The ability to recognise that the winds have shifted and to take appropriate action before you wreck your boat in crucial to the future of an enterprise.

Image: shutterstock

The greatest danger is in standing still.

The Internet is redefining software.

The lesson is, we all need to expose ourselves to the winds of change.

The most powerful tool of all is the word ‘no.’

The new environment dictates two rules: first, everything happens faster; second, anything that can be done will be done, if not by you, then by someone else, somewhere.

The person who is the star of previous era is often the last one to adapt to change, the last one to yield to logic of a strategic inflection point and tends to fall harder than most.

The strategic inflection point is the time to wake up and listen.

There are so many people working so hard and achieving so little.

There's never enough time.

There is at least one point in the history of any company when you have to change dramatically to rise to the next level of performance. Miss that moment - and you start to decline.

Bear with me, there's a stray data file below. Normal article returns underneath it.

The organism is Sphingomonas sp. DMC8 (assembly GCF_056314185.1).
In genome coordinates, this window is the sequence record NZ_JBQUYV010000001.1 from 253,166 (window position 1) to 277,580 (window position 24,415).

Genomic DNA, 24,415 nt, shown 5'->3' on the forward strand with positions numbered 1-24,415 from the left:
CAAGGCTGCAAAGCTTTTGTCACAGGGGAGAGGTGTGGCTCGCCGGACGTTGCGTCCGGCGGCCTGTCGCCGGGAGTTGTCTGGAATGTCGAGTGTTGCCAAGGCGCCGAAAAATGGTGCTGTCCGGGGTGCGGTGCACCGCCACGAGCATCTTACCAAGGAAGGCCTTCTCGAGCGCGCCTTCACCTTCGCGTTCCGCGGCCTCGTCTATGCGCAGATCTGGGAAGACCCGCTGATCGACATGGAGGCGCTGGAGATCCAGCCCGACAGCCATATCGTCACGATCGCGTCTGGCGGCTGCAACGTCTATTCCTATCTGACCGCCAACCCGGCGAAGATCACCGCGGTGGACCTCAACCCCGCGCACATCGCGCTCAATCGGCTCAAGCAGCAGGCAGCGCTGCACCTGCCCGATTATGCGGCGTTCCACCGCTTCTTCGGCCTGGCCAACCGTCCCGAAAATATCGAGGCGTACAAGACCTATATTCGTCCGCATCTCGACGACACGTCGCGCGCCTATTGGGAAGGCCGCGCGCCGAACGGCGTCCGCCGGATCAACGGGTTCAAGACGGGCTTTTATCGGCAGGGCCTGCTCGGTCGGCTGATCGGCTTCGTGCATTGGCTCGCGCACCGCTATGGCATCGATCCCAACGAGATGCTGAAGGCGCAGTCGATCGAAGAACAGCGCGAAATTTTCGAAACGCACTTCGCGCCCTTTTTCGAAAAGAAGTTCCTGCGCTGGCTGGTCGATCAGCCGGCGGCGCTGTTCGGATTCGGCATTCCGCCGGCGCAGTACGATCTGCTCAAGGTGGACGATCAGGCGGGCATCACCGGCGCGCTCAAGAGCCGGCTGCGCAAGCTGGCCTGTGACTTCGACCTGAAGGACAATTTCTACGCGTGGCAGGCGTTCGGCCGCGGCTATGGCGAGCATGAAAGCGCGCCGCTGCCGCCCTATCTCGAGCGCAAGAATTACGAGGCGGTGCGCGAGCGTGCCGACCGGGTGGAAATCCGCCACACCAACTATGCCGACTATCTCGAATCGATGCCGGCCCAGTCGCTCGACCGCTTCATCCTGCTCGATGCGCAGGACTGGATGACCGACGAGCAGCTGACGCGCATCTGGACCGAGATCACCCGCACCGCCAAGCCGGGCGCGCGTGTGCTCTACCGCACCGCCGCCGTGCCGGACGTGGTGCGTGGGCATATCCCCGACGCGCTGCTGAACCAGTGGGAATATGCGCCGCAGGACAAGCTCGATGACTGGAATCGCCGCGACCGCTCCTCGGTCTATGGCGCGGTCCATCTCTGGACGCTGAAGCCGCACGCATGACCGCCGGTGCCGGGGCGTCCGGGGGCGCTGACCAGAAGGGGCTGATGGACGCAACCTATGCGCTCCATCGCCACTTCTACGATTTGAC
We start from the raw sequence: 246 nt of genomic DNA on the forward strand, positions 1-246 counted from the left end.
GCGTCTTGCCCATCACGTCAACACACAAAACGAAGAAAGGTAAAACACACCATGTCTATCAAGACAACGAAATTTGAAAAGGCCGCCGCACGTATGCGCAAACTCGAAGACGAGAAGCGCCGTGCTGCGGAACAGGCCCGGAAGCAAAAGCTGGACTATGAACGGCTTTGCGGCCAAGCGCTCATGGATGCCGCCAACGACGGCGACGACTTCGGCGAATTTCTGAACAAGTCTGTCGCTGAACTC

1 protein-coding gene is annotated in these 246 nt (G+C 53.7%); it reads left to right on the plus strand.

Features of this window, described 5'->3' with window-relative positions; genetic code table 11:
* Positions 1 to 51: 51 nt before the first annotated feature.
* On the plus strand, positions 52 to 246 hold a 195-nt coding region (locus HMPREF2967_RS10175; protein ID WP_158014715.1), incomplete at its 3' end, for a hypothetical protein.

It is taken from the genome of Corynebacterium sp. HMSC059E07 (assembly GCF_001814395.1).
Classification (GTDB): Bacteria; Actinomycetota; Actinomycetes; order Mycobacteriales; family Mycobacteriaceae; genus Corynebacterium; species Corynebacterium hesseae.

Values and behavioral norms are simply not transmitted easily by talk or memo, but are conveyed very effective by doing and doing visibly.

We managers get a little more obsolete every day.

We must be vigilant as a nation to have a tolerance for differences, a tolerance for new people.

We're in the early stages of recasting our commercial lives, our professional lives, our health practices, everything.

Whatever success we have had in maintaining our culture has been instrumental in Intel's success in surviving strategic inflection points.

You can be the subject of a strategic inflection point but you can also be the cause of one.

You have no choice but to operate in a world shaped by globalization and the information revolution. There are two options: adapt or die.

You must understand your mistakes. Study the hell out of them.

You need to plan the way a fire department plans: it cannot anticipate where the next fire will be, so it has to shape an energetic and efficient team that is capable of responding to the unanticipated as well as to any ordinary event.

Your career is your business, and you are its CEO.

YourStory has also published the pocketbook ‘Proverbs and Quotes for Entrepreneurs: A World of Inspiration for Startups’ as a creative and motivational guide for innovators (downloadable as apps here: Apple, Android).